It’s been something of a controversial Australian Оpen so far. First, we had the whole ‘will he, won’t he’-saga regarding Novak Djokovic’s visa which ended in a ‘won’t he’, as he eventually got deported…
And there was more controversy in the quarterfinals, with Rafael Nadal beating the impressive Canadian Denis Shapovalov over five sets in a slightly ill-tempered match where he was effectively accused of gamesmanship… That included taking time out to change his (admittedly very sweaty) kit and taking too long in between serves: to compose himself and even catch his breath back.
- The accusation was that Nadal was given preferential treatment by the Umpire because of who he is, avoiding warning and points deductions in the process.
But Rafa won and on he goes.
Matteo Berrettini v Rafael Nadal
Nadal showed all his class and determination in battling against Denis Shapovalov, eventually beating him in five sets. You’d think that at his age and after such a grueling match, Nadal would be exhausted and not have much left in the tank.
Except, this is Nadal. Time and time again over the years, he’s found reserves of energy and determination that few others have and that has not only allowed him to win matches from incredibly tough positions but also recover and then go on to win the next one.
And of course, Berrettini went through five sets of his own to get this far, beating Gael Monfils in the process.
Interestingly, the match followed an identical pattern to Nadal’s win: he won the first two sets, lost the next two and then came good in the fifth. In Nadal’s case, he won 6-3 in the decider, in Berrettini’s case it was 6-2.
…and it’s worth noting that, despite being ranked 5th (Nadal) and 7th (Berrettini) in the world, they’ve only played each other once! One would expect that two such established players would have met more often at the business end of big tournaments. But no. Their one and only meeting came at the 2019 US Open, Nadal running out a comfortable straight sets winner.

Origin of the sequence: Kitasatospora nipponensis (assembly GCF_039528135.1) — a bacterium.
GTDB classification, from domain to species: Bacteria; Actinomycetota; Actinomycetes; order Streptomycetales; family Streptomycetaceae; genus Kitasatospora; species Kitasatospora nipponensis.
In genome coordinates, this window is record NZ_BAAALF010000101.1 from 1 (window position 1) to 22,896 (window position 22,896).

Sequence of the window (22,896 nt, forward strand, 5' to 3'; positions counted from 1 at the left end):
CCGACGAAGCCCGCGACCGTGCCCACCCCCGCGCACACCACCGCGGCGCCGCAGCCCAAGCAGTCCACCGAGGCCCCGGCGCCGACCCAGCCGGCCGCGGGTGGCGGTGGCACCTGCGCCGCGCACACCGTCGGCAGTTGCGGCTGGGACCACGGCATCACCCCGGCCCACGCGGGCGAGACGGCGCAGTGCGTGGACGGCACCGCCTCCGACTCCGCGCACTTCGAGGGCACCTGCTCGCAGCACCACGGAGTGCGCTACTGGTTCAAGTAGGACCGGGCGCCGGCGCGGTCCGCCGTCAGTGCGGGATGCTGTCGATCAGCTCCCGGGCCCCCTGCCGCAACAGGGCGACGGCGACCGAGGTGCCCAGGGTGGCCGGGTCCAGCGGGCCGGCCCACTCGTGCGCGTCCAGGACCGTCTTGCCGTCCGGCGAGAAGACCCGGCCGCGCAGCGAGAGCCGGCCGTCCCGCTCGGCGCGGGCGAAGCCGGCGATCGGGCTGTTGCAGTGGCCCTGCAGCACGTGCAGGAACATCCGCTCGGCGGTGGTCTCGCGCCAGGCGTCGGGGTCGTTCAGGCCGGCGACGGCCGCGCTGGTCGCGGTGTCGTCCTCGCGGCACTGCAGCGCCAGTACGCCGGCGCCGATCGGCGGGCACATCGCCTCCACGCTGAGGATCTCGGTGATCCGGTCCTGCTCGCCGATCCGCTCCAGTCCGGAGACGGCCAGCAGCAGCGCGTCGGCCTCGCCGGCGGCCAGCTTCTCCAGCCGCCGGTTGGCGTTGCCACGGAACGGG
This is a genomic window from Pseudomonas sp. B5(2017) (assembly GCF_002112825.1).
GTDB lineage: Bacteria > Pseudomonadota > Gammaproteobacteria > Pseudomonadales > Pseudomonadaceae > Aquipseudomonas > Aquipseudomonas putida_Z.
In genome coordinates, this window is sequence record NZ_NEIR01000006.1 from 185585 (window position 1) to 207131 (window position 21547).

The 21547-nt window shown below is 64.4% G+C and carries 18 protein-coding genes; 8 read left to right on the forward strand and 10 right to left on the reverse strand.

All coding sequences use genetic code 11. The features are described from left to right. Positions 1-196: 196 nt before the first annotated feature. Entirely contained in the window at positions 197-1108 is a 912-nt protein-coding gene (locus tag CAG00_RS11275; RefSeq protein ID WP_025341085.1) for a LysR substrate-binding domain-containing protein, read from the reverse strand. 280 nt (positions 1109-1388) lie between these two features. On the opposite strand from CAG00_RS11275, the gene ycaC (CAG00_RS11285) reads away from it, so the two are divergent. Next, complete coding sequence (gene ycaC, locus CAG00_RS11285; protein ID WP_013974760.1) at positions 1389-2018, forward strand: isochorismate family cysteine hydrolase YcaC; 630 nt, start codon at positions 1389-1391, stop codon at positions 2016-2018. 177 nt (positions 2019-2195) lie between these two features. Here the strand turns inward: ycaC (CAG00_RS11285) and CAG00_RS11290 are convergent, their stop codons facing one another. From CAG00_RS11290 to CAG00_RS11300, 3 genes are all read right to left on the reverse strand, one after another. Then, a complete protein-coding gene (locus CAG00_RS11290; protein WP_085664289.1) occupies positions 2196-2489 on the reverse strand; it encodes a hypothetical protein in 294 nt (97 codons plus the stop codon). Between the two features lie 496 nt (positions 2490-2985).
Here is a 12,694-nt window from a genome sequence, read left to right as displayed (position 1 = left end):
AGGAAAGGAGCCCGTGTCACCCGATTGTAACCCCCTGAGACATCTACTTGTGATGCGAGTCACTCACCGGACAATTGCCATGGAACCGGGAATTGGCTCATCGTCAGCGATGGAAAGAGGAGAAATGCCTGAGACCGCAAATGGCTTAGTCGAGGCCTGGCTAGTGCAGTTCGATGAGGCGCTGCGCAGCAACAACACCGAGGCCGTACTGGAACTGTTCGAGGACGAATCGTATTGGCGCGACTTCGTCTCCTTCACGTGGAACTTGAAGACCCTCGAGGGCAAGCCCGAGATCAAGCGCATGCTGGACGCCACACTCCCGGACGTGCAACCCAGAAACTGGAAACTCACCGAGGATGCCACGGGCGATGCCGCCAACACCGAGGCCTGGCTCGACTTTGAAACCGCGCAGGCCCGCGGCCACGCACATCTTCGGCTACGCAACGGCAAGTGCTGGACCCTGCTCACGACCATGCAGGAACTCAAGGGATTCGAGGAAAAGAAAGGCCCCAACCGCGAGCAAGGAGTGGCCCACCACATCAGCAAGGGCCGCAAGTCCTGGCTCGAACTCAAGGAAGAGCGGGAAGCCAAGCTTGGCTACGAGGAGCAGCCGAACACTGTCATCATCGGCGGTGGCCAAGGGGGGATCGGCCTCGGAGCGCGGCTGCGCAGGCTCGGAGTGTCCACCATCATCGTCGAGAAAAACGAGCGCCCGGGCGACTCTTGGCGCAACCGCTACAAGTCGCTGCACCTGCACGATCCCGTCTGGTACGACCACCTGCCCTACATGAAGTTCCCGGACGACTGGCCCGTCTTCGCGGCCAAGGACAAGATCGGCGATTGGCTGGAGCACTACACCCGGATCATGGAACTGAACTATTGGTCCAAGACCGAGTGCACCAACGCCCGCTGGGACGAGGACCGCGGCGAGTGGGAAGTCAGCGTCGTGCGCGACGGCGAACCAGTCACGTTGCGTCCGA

But Berrettini, now 25, is a very different player to the one from three years ago. Nadal, who is a fantastic match player and perennial winner is, to put it politely, ‘several seasons‘- older, and we, at 10CRIC, make it 3.39 that Nadal will win in straight sets, but that’s worth avoiding.
TIP Berrettini has been one of the most consistent players on Tour over the past two years as evidenced by his ranking, has a particularly good record on hard courts and won’t be fazed by the occasion.
Based on all that, the odds of Nadal winning at 1.51 aren’t too appealing (Berrettini is 2.51) either, because it really could go either way. This could be another solid encounter that should go to at least four sets and quite possibly, five.
It may well have a couple of tie-breaks in there as well and whoever wins it, we should get over 41.5 games in the match, which is 2.27.
RECOMMENDED BET: Back over 41.5 games in the match at 2.27!
Stefanos Tsitsipas v Daniil Medvedev
In the other semi-final, we have Daniil Medvedev up against Stefanos Tsitsipas. If the likes of Djokovic and Nadal (just about) are the present of men’s tennis, then these two are very much the future of it, if they aren’t already.
Readers of our blog will know that Medvedev was our pre-tournament tip to win the whole thing.
Like the two in the first semi-final, he also had to go through an exhausting five sets to get this far. And he really, really did it the hard way, coming from two sets down to beat Felix Auger-Aliassime: that was the only time in the whole tournament this year that a player came from two sets down to win.
Tsitsipas had it much easier in his own quarter-final, beating Jannik Sinner in straight sets, so should be fresher for this one.
Medvedev holds the trump cards here. Higher ranking (he’s 2nd, Tsitsipas 4th) and crucially, has a considerably better record on the head-to-head: 6-2.
Even more importantly, not only has Medvedev beaten him in Grand Slams (US Open 2018 and Roland Garros 2021), proof he’s stronger over five sets, but last year he beat him at this Grand Slam. He came out a 6-4, 6-2, 7-5 winner here in Melbourne and that will give him plenty of confidence.
On the back of all that, Medvedev goes into this one as a strong 1.38 favourite. The odds-compilers won’t have forgotten that he saved a match point in that quarter-final against Auger-Aliassime with a booming serve under the utmost pressure, evidence that he can keep his cool when it most matters.
And they certainly won’t have forgotten that he was the only man to beat Djokovic in a Grand Slam last year. With Djokovic having won all of the first three Slams, Medvedev stopped him in his tracks in the US Open. And in straight sets, no less: 6-4, 6-4, 6-4. But he may not have it all his own way against a gutsy opponent whose serve will be hard to break.
So, the odds of 7.37 that the Russian wins this 3-1 in sets, make appeal.
RECOMMENDED BET: Back Medvedev to win 3-1 at 7.37!